Title: Queen’s Gambit
Author: Elizabeth Fremantle
Release Date: August 6, 2013
Publisher: Simon & Schuster
Genre: Historical Fiction, Literary Fiction
Source: Personal Copy
Rating: 4.5 out of 5
At the age of 31, Katherine Parr, wife of Lord Latymer, is widowed for the second time. Having done her duty twice, Katherine hopes that she can make a third marriage for love, to the handsome Thomas Seymour. When Katherine catches the eye of the aging Henry VIII (his fifth wife, Catherine Howard, sent to the block for infidelity), she refuses to believe that he might be considering her as his next wife. But when all signs begin to point to marriage to the king, Katherine begins to wonder if being queen will help her advance her religious agenda.
Literary historical fiction has become a trend of late, after the success of Hilary Mantel’s Wolf Hall and Bring Up the Bodies. It’s still historical fiction, but it’s written in a different style; Sarah Dunant used it in great effect in her recent Blood & Beauty: The Borgias. That’s not to say it’s better than regular historical fiction, just different, and it’s often a treat when you’re looking for something smart and historical, but don’t want to venture into nonfiction. Queen’s Gambit by Elizabeth Fremantle is another book in this vein, telling the story of Henry VIII’s sixth and final wife, Katherine Parr.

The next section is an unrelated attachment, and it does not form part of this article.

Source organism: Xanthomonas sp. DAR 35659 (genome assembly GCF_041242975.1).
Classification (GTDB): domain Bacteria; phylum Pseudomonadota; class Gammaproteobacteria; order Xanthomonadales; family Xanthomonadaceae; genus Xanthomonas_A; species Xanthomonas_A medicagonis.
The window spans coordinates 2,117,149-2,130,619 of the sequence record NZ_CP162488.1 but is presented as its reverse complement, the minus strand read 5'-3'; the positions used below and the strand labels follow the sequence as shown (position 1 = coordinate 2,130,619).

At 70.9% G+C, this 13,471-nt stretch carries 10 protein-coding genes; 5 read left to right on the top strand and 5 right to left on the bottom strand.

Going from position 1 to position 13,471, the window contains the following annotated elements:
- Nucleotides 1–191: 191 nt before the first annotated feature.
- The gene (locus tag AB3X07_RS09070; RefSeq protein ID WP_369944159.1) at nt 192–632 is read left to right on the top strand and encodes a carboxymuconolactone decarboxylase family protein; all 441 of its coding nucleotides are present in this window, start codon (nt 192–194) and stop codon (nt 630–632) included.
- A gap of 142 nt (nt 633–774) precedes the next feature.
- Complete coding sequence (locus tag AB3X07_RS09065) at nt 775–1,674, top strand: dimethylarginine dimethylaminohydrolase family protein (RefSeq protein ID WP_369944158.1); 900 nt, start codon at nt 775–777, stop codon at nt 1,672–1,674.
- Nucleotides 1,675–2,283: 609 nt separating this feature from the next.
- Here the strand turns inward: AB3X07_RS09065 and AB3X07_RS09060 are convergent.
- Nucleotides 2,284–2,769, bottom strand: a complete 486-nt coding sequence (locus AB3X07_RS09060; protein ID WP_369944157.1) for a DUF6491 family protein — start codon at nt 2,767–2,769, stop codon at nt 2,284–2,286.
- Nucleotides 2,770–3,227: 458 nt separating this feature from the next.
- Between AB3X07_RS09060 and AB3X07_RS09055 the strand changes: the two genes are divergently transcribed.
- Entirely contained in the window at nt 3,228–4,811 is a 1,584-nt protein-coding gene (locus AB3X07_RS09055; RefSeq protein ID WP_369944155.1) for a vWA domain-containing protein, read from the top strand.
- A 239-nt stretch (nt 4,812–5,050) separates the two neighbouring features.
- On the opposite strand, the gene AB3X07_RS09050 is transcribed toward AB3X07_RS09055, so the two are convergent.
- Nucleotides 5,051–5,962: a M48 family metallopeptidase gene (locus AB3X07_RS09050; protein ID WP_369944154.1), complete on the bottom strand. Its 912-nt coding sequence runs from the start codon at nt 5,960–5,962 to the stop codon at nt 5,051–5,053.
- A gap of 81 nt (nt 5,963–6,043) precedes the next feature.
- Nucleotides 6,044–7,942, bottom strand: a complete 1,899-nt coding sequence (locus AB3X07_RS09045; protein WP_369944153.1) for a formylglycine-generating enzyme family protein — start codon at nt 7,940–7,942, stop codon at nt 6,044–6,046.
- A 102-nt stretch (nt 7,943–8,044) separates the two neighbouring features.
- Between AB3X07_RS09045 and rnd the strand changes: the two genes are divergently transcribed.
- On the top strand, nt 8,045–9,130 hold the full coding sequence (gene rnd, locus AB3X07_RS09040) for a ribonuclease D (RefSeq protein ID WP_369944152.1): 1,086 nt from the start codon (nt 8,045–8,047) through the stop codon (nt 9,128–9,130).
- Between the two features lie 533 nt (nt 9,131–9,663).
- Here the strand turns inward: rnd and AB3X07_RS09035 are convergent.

Queen’s Gambit begins with the death of Katherine’s second husband, Lord Latymer. It’s interesting to watch Katherine begin to live for herself after he dies; she falls in love and expects that, soon, she will finally be able to make her own destiny. Of course, the reader knows what is coming, and it’s sad how Katherine deludes herself when it comes to Henry. She wants freedom so badly she can taste it; Fremantle does an excellent job establishing a sympathetic character quickly. Katherine’s lack of say in her own future, as well as the way her brother is so willing to use her to advance himself, is heartbreaking.
Katherine is also very smart in Queen’s Gambit. She’s a reformer when it comes to religion, and doesn’t agree with Henry’s slow but steady moves back towards the Catholic Church. Once queen, Katherine believes she can make a difference in her subjects’ lives by influencing the king. She is very good at manipulation, as Fremantle makes clear, but at the same time, she has trouble holding her tongue and behaving as men of the era believed women should. Her outspokenness gets her into trouble; the author does an excellent job portraying the tension surrounding everything during the time period. At that point in his life, the king was barely rational; even the smallest thing could turn him against his wife.
In the end, though the reader comes to know and love Katherine in Queen’s Gambit, she led a sad life. But Fremantle provides another voice in the novel as a counterpoint: sweet Dorothy, or Dot, Katherine’s maid. It’s interesting to see the story from the different points of view, to see how, despite Katherine’s education and sharp mind, Dot is much more perceptive when it comes to the people around them. Both these women led extraordinary lives, though constrained by the time period they lived in and the expectations that came with it. If you’re looking for a thought-provoking story written with a sure hand, then this novel is sure to satisfy your inquisitive mind.